The Data Digest: Mobile Travel Bookers

This week, I’m on holiday. As a follower of my blog, you know that I quite regularly take a couple of days off. I live in Europe, where we have more holidays (on average) than some other regions. So with my head already "on" my next trip, I was intrigued by the results of the recently published report US Mobile Travel Bookers.

Data from the North American Technographics®Travel And Auto Online Benchmark Recontact Survey, 2013 reveals that mobile travel bookers — consumers who have booked at least one trip on a mobile device — are taking more trips and spend more on travel than their non-mobile-booker peers. And about two-thirds are willing to pay above-average prices for a noticeably better travel product or service.

Mobile bookers are tech-savvy travelers who are willing to share their experiences by creating travel-related online content, like blogs and reviews, or uploading videos. In fact, four out of 10 online travel-related content creators are mobile travel bookers. Travel companies need to cater to this advanced group and support them in their travel journeys across devices. As my colleague Tony Costa shares in his report Build Seamless Experiences Now, "customers don't see individual touchpoints. Rather, they perceive the quality of a firm's services through their overall experiences. When disconnects occur, customer satisfaction takes a nose-dive."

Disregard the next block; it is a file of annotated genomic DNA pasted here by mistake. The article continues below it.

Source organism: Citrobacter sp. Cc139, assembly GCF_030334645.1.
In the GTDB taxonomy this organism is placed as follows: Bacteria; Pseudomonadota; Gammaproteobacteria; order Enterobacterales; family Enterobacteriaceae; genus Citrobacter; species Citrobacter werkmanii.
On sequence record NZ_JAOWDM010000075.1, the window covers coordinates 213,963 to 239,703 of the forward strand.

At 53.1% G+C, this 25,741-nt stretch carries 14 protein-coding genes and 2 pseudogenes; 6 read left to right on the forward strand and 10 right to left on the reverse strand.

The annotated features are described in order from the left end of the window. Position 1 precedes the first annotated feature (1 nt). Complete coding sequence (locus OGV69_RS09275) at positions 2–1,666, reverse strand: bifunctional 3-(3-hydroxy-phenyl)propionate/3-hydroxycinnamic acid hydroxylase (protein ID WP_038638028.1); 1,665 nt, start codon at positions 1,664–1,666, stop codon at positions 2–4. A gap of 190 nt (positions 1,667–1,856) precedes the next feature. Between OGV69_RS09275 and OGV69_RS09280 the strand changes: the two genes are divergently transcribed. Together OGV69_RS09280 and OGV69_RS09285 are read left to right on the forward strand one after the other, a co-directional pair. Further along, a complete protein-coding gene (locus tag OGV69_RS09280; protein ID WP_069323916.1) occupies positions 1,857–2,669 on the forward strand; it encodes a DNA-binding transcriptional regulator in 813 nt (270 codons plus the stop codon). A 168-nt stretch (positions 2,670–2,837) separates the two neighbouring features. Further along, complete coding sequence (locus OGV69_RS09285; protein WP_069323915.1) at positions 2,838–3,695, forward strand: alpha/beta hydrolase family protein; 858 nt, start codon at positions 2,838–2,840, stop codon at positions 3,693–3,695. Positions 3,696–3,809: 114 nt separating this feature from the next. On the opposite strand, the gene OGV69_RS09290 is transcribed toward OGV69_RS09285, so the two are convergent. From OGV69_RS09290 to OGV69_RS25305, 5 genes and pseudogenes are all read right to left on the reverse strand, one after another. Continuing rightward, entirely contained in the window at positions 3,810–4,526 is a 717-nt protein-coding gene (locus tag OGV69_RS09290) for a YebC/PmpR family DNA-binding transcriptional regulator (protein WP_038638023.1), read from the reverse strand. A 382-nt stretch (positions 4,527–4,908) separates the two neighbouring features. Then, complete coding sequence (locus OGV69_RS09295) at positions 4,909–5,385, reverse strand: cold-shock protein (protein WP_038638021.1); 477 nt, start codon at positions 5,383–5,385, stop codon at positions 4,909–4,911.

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The Data Digest: Listening Data Reveals Fluctuating Consumer Sentiment Around Apple's 5S and 5C iPhone Launch

by Anjali Lai

Although an event that takes place in the offline world may be finite, it lives on in the online world. When a single incident becomes part of the Web, which is buzzing with real-time updates, critiques, and responses, the event takes shape, is assigned value, and is made into something significant. As a recent New York Times blogger put it, “the way we share, watch, read and otherwise consume content doesn’t happen on a linear timeline . . . the Web is always churning.” Sometimes, the aftermath of an event conveys more than the event itself.

Watching Apple announce the iPhone 5S and 5C last month was enlightening, but more revealing was tracking the fluctuating online consumer sentiment and response days later. Using Forrester’s NetBase social listening data, we measured the proliferating online discussion related to the Apple iPhone and recognized an immediate trend of negative commentary. Our data shows that while the amount of online conversation grew across a host of public websites, the positive sentiment regarding Apple iPhones plummeted, as the audience's brand perception became more negative. 

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